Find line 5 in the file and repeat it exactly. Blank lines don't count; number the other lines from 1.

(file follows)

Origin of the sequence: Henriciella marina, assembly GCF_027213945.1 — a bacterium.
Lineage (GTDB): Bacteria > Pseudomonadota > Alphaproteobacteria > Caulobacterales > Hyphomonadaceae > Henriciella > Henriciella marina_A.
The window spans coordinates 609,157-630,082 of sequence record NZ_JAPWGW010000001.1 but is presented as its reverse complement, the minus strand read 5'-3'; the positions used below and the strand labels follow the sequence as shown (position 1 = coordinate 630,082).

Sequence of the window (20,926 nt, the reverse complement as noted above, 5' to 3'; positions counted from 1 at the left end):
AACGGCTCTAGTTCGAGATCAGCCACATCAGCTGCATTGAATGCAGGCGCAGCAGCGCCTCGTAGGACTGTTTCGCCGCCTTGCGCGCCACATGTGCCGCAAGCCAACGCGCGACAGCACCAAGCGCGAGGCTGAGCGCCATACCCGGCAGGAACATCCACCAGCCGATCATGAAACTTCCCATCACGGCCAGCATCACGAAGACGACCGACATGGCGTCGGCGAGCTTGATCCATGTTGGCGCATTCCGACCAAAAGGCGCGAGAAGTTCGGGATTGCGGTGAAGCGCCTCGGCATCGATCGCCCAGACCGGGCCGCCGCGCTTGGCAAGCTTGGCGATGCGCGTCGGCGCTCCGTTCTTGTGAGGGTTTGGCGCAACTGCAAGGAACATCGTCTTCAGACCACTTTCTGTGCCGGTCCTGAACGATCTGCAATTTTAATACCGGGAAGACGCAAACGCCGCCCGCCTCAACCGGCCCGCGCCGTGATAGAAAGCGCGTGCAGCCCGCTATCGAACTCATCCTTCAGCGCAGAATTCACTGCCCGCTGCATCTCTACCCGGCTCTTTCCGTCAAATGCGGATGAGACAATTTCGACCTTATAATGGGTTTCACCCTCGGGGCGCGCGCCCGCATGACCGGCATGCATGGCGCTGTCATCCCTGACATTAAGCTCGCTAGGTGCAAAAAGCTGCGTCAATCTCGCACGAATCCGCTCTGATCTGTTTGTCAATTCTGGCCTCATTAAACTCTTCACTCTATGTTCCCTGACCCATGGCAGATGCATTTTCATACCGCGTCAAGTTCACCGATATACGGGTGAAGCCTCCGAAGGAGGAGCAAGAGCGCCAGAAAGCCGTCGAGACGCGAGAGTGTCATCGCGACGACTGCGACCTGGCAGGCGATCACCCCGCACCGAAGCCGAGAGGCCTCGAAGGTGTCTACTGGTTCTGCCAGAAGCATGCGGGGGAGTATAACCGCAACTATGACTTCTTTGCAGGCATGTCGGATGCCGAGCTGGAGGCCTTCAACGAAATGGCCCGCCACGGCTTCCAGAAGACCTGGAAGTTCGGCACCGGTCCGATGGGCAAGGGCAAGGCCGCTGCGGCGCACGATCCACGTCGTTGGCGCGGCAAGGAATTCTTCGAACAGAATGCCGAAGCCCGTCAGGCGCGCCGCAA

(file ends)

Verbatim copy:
AACGGCTCTAGTTCGAGATCAGCCACATCAGCTGCATTGAATGCAGGCGCAGCAGCGCCTCGTAGGACTGTTTCGCCGCCTTGCGCGCCACATGTGCCGCAAGCCAACGCGCGACAGCACCAAGCGCGAGGCTGAGCGCCATACCCGGCAGGAACATCCACCAGCCGATCATGAAACTTCCCATCACGGCCAGCATCACGAAGACGACCGACATGGCGTCGGCGAGCTTGATCCATGTTGGCGCATTCCGACCAAAAGGCGCGAGAAGTTCGGGATTGCGGTGAAGCGCCTCGGCATCGATCGCCCAGACCGGGCCGCCGCGCTTGGCAAGCTTGGCGATGCGCGTCGGCGCTCCGTTCTTGTGAGGGTTTGGCGCAACTGCAAGGAACATCGTCTTCAGACCACTTTCTGTGCCGGTCCTGAACGATCTGCAATTTTAATACCGGGAAGACGCAAACGCCGCCCGCCTCAACCGGCCCGCGCCGTGATAGAAAGCGCGTGCAGCCCGCTATCGAACTCATCCTTCAGCGCAGAATTCACTGCCCGCTGCATCTCTACCCGGCTCTTTCCGTCAAATGCGGATGAGACAATTTCGACCTTATAATGGGTTTCACCCTCGGGGCGCGCGCCCGCATGACCGGCATGCATGGCGCTGTCATCCCTGACATTAAGCTCGCTAGGTGCAAAAAGCTGCGTCAATCTCGCACGAATCCGCTCTGATCTGTTTGTCAATTCTGGCCTCATTAAACTCTTCACTCTATGTTCCCTGACCCATGGCAGATGCATTTTCATACCGCGTCAAGTTCACCGATATACGGGTGAAGCCTCCGAAGGAGGAGCAAGAGCGCCAGAAAGCCGTCGAGACGCGAGAGTGTCATCGCGACGACTGCGACCTGGCAGGCGATCACCCCGCACCGAAGCCGAGAGGCCTCGAAGGTGTCTACTGGTTCTGCCAGAAGCATGCGGGGGAGTATAACCGCAACTATGACTTCTTTGCAGGCATGTCGGATGCCGAGCTGGAGGCCTTCAACGAAATGGCCCGCCACGGCTTCCAGAAGACCTGGAAGTTCGGCACCGGTCCGATGGGCAAGGGCAAGGCCGCTGCGGCGCACGATCCACGTCGTTGGCGCGGCAAGGAATTCTTCGAACAGAATGCCGAAGCCCGTCAGGCGCGCCGCAA